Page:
Change and change management

My employer has just hit its stride in the business transformation game and right now, it’s utter chaos.  Add to that budget cuts that are resulting in further staff reductions.  Still business has to be done, training has to be delivered and we all have to find some way to deal.  The environment is hostile, reactionary, protectionist, and uncommunicative.

It’s difficult to remain positive in such an environment.  I must admit, I’m not doing well in this department.

We’re facing one of the biggest and most prolonged processing backlogs ever and employees are getting letters.  No one is safe, I’ve learned.  Even those who were assured that their jobs were not in jeopardy are learning otherwise.

What concerns me is that once the main thrust of the transformation process is completed, and the dust begins to settle, the chain reaction continues.  Several positions are staffed at a ratio of processing staff, including mine.  If insufficient numbers have been culled by attrition (those in a position to are seriously considering retirement) or promotion, further reorganization will be necessary.

Fortunately, I’ll have some time to wait for that nether shoe to fall.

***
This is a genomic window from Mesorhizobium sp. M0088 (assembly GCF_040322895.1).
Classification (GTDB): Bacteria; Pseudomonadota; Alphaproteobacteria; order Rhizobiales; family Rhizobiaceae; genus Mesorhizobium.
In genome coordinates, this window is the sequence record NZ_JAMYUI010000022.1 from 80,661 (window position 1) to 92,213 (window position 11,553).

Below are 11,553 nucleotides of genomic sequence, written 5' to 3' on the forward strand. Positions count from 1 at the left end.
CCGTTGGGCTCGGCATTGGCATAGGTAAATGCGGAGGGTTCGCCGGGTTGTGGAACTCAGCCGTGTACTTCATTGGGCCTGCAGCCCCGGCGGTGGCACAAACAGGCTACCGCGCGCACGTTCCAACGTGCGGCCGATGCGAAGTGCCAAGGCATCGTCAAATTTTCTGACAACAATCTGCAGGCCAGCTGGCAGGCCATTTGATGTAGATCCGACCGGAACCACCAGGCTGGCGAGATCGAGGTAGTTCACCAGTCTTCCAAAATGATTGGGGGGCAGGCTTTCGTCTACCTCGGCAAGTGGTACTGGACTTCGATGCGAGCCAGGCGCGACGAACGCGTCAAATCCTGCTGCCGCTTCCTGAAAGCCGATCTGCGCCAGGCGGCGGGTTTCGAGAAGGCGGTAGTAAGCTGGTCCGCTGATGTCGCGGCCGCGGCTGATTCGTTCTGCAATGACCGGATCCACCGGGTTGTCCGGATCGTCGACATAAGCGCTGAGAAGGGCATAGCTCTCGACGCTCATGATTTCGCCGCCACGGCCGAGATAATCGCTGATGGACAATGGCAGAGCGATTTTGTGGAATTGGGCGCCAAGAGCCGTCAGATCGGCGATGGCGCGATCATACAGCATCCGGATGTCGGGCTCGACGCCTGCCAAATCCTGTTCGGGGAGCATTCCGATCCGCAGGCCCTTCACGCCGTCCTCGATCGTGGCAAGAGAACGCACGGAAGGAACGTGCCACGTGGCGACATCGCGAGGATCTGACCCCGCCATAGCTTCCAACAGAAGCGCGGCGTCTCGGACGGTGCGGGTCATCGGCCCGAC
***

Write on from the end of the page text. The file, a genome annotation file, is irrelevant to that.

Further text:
My boss and team are a clever bunch, and they’ve decided to wade into the fray by offering Change Management training to affected staff.  Because I think it’s an important and valuable service offering, I’ve thrown my hat into that ring and will be part of the implementation team.  In other words, I’ll be training again 🙂  My wee trainer’s heart rejoices.

But change management is only part of the puzzle.  In order to pull out of this chaotic nose-dive we’re in, we have to strive for a more ordered, but still deadly flat spin, a more complex state from which we might have a chance of recovering.  If we’re clever.

Failing that, we could always eject.

But how do we achieve a complex state?

In an associated post, In an increasingly complex world, Harold Jarche shares Robert Warwicks’s seven essential criteria to consider in an increasingly complex world:

  • Go out of your way to make new connections.
  • Adopt an open, enquiring mind-set, refusing to be constrained by current horizons.
  • Embrace uncertainty and be positive about change – adopt an entrepreneurial attitude.